“‘You seem to hang out with complicated people,’ the judge says.

“Yes sir, I certainly do.”

“‘Well, you hang around with complicated people, you get complicated results.’

“Bond is twelve hundred dollars and the redhead is taken away.”

Judge Marcus Einfeld has complicated friends, and he tells complicated stories.

His first story was that he had lent out his car to a visiting American professor named Teresa Brennan.

Professor Brennan was hunted down, and found to have died in February 2003, almost three years before she had gone speeding in the judge’s car. Now, that’s one complicated girlfriend.

When the little matter of Prof. Brennan’s being dead was brought up to Judge Einfeld, he had a ready answer: No, no, no, not that dead American Prof. Teresa Brennan, it was a different dead American Prof. Teresa Brennan!

The good judge insisted that his dead American Prof. Teresa Brennan was alive long enough to go speeding in his car, but died shortly thereafter. (From grief over the ticket? Out of shame for having besmirched the ethical jurist and Living National Treasure’s driving record? Due to guilt over having dragged the first dead American Prof. Teresa Brennan’s name through the mud?)

In the meantime, in his scorched earth campaign to beat a 77 dollar traffic ticket, Judge Einfeld is now up to four different stories, with no end in sight. After the Judge pays his legal fees, that may ultimately be the most expensive 77 dollar ticket in vehicular history.

Judge Einfeld went into the wrong field; he should have been a ditch digger, because he sure can dig himself a hole.

How many times does a judge, in the course of a year’s cases, see someone who, in trying to evade the long arm of the law, turns a minor infraction into a major felony? You’d think they’d learn from experience, and not want to come across like the spark plug thief with the bad hair or the hot-tempered, toothless redhead.

It doesn’t look as though Judge Einfeld is going to be prosecuted for perjury; such prosecutions are for “the little people” who have to obey the laws, not for jurists and ethics lecturers. However, legal observers in Australia are concerned that the Judge’s travails might tarnish the reputation of the judiciary. I say, the judiciary’s bad name is in no danger from Judge Einfeld.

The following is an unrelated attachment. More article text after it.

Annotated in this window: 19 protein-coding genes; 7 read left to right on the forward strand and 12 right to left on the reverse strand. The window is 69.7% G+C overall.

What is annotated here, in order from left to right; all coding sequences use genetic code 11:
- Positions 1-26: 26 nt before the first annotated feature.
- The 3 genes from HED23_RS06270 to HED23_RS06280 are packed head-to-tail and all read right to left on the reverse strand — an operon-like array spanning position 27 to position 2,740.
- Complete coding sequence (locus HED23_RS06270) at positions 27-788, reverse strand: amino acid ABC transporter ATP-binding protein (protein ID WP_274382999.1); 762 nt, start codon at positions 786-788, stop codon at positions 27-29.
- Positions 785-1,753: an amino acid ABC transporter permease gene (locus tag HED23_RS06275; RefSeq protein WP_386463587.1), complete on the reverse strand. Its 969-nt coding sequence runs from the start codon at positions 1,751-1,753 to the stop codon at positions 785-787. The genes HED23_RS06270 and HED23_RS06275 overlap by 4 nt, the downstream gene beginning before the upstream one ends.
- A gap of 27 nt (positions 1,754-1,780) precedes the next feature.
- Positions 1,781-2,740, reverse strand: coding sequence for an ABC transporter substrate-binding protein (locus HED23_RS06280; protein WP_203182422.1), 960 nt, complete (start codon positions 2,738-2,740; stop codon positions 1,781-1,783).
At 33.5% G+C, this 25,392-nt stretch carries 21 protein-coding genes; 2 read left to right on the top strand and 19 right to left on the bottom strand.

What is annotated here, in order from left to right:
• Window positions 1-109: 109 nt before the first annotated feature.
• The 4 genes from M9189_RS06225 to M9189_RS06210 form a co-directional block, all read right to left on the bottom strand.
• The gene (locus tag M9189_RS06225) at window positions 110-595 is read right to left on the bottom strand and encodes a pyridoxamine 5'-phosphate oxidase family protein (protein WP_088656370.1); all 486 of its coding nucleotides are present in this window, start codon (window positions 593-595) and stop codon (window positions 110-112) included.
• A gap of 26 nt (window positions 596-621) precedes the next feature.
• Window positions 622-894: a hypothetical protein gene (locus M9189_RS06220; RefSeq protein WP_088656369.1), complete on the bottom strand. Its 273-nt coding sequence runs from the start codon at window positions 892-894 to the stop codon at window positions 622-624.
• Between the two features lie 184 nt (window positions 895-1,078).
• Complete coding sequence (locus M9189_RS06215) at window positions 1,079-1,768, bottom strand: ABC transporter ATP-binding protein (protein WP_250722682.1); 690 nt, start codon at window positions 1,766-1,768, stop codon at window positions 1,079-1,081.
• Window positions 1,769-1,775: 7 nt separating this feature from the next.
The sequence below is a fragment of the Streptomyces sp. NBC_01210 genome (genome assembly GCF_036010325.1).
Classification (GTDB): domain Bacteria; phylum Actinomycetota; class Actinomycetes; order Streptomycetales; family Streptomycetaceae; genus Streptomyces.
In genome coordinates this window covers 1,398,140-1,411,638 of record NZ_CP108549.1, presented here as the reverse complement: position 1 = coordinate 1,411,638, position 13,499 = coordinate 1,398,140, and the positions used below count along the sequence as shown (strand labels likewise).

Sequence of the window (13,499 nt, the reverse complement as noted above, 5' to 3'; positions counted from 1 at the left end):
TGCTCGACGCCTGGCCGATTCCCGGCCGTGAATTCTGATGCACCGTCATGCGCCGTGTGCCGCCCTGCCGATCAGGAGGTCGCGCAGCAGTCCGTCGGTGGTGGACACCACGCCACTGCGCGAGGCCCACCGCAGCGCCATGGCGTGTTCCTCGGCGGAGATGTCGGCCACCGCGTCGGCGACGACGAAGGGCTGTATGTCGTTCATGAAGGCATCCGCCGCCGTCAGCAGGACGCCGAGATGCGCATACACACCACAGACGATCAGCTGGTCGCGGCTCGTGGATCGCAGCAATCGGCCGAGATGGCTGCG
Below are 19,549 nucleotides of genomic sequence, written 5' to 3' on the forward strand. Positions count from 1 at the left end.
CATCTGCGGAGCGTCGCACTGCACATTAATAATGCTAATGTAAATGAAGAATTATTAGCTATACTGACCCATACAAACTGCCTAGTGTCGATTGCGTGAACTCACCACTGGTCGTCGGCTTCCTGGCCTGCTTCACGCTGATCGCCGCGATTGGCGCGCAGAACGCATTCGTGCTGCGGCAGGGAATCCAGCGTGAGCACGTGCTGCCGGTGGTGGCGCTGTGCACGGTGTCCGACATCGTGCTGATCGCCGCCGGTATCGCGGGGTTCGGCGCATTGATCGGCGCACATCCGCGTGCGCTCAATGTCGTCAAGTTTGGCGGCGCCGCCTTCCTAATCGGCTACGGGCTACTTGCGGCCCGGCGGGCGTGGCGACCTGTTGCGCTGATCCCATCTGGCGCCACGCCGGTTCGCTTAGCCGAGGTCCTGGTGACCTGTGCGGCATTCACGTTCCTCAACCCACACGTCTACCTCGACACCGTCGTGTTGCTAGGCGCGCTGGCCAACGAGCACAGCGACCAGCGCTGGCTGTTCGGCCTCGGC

I think this is one of those rare cases in which the wheels of justice can’t grind slowly enough.

In the meantime, the judge might want to get some help for his necrophilia problem.

3 comments:

Anonymous said...
The author clearly did no research on Australian law because if he did, he would have been aware that designating another person as a driver is perfectly legal. In fact, the ticket itself has a section that allows a person to do exactly that. It is a well known tactic that allows points to be spread, particularly between husband and wife, lessening the risk of either losing their license due to points. People may not like it or think it is right but it is still completely legal. Nicholas talks as if the judge asked for special compensation or used personal influence in making his argument about another person being the driver when in fact, this is completely untrue.

Tuesday, August 15, 2006 at 9:31:00 AM EDT
Nicholas said...
What does Aussie law have to do with this? Oh, yes, now I remember. According to Aussie law, Judge Einfeld was due to lose his license, so he made up a story about a dead woman who, while having been born in Australia, had lived and died in another country.

How is perjury "completely legal"? You'd better study some Australian law, "anonymous." No wonder you wouldn't sign your name! If such lame posts were the best I could do, I'd go anonymous, too.
Tuesday, August 15, 2006 at 9:40:00 AM EDT
Anonymous said...
You wrote:

"One must keep in mind, when talking about judges, that they are a class dominated by the grimiest political hacks, most of whom owe their positions to party machines and backroom deals, even as they hold forth about 'the (political) independence of the judiciary.' They couch the most corrupt and politically partisan decisions in the language of moralistic sanctimony, as if they were speaking from Mount Olympus, rather than from the sewer."

We saw another example in Kansas on July 25, 2014.

David In TN
Saturday, July 26, 2014 at 1:42:00 AM EDT